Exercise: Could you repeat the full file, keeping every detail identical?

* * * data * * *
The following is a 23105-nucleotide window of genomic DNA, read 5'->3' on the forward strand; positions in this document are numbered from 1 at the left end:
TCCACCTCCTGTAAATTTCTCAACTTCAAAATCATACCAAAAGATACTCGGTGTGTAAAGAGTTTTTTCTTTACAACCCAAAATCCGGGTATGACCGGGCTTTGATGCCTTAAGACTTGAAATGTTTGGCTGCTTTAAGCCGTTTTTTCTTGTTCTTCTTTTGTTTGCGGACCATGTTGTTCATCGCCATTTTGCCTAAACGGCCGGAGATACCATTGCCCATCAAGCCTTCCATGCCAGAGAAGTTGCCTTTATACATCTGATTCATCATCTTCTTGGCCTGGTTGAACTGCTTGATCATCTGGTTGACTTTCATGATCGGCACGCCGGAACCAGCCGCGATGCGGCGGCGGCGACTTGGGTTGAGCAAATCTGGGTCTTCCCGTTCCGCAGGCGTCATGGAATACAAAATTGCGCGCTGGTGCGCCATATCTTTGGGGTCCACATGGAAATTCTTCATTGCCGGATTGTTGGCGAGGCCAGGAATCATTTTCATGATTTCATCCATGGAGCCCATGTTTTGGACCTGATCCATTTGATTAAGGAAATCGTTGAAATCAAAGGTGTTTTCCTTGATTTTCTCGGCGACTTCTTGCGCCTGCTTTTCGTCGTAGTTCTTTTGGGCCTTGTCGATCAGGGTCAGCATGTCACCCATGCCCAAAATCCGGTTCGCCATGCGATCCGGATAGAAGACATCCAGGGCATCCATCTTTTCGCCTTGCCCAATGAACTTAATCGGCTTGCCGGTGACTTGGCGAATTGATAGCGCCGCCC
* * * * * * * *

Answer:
The following is a 23105-nucleotide window of genomic DNA, read 5'->3' on the forward strand; positions in this document are numbered from 1 at the left end:
TCCACCTCCTGTAAATTTCTCAACTTCAAAATCATACCAAAAGATACTCGGTGTGTAAAGAGTTTTTTCTTTACAACCCAAAATCCGGGTATGACCGGGCTTTGATGCCTTAAGACTTGAAATGTTTGGCTGCTTTAAGCCGTTTTTTCTTGTTCTTCTTTTGTTTGCGGACCATGTTGTTCATCGCCATTTTGCCTAAACGGCCGGAGATACCATTGCCCATCAAGCCTTCCATGCCAGAGAAGTTGCCTTTATACATCTGATTCATCATCTTCTTGGCCTGGTTGAACTGCTTGATCATCTGGTTGACTTTCATGATCGGCACGCCGGAACCAGCCGCGATGCGGCGGCGGCGACTTGGGTTGAGCAAATCTGGGTCTTCCCGTTCCGCAGGCGTCATGGAATACAAAATTGCGCGCTGGTGCGCCATATCTTTGGGGTCCACATGGAAATTCTTCATTGCCGGATTGTTGGCGAGGCCAGGAATCATTTTCATGATTTCATCCATGGAGCCCATGTTTTGGACCTGATCCATTTGATTAAGGAAATCGTTGAAATCAAAGGTGTTTTCCTTGATTTTCTCGGCGACTTCTTGCGCCTGCTTTTCGTCGTAGTTCTTTTGGGCCTTGTCGATCAGGGTCAGCATGTCACCCATGCCCAAAATCCGGTTCGCCATGCGATCCGGATAGAAGACATCCAGGGCATCCATCTTTTCGCCTTGCCCAATGAACTTAATCGGCTTGCCGGTGACTTGGCGAATTGATAGCGCCGCCC